It is important to describe, how certain problems are solved in the team or have been solved, in terms of how it should be done to conform with other solutions or how it can successfully done. Guidelines are probably a good idea. Even better, if they can reference as much as possible well established guidelines published in the internet and just describe the exceptions or details about which the public guidelines do not make a decision, but that should be done coherently within the project.

And the business side of the software should of course be described also in documentation.

The agile manifesto recommends: „Working software over comprehensive documentation“.
But this should not stop us from writing documentation that really helps us.

# Tips and Tricks: Typing Unicode

I found this on netzwolf.info:

You can enter arbitrary Unicode characters (more precisely code points) in X11 on Linux, if you know their Hex-Code:

• Press Shift-Ctrl (keep them pressed)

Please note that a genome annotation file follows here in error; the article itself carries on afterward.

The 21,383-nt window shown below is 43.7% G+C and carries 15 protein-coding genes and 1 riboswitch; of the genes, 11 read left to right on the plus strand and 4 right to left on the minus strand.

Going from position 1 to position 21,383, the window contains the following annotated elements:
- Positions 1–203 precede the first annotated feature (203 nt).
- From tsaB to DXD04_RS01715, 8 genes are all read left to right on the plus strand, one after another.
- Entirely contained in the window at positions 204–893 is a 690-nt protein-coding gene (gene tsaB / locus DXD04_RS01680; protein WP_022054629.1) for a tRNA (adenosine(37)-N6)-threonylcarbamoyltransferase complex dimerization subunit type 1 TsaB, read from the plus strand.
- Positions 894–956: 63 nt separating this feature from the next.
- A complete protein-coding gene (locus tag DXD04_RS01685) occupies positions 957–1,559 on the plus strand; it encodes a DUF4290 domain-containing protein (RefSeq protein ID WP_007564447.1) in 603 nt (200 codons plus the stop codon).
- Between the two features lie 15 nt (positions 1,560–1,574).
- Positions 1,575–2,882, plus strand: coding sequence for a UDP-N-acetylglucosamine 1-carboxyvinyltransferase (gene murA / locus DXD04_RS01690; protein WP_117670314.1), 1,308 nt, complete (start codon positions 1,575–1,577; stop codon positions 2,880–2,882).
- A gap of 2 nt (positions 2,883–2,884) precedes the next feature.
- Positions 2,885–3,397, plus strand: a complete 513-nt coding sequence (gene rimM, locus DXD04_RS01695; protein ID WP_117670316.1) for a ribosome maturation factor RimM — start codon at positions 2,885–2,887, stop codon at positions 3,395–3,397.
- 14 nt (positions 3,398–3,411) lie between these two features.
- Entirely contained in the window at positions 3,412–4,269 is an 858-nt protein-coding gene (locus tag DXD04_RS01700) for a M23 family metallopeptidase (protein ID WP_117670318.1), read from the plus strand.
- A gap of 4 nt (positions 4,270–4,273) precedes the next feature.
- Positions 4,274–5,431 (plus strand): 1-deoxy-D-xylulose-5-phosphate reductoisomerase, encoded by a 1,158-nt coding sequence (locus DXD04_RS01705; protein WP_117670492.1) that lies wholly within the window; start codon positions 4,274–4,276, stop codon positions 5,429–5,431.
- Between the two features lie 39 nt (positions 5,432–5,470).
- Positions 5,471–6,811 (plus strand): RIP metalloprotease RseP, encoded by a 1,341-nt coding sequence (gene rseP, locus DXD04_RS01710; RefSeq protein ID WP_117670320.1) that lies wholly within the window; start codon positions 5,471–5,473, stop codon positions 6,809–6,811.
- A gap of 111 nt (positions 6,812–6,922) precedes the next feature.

• Press also the letter u
• Release the Ctrl-Key
• Release the u-key
• Keep the Shift-key pressed
• Enter the Hex-Code of the Code point with the number of hex digits needed
• Release the shift key

Let’s try with the Cyrillic Alphabet, more precisely with its Unicode Block:

• Ѐ U+0400
• Ё U+0401
• Ђ U+0402
• Љ U+0409
• А U+0410
• Б U+0411
• В U+0412
• Г U+0413
• Д U+0414

Not very fast, but it works quite well for a few characters. Just open the table in one window and use this key sequence in another one.

For frequently used characters it is a good idea to remap the keyboard with xmodmap.

# Orthodox Christmas 2018/2019

Orthodox Christmas in some countries, for example in Ukraine is on 7th of January.
So to all readers, who have Christmas on 7th of January:

С Рождеством! — Hyvää Joulua! — καλά Χριστούγεννα! — Buon Natale! — Prettige Kerstdagen! — З Рiздвом Христовим! — Merry Christmas! — Срећан Божић! — God Jul! — ¡Feliz Navidad! — ميلاد مجيد — クリスマスおめでとう ; メリークリスマス — Natale hilare! — Joyeux Noël! — God Jul! — Frohe Weihnachten! — Crăciun fericit! — Feliĉan Kristnaskon!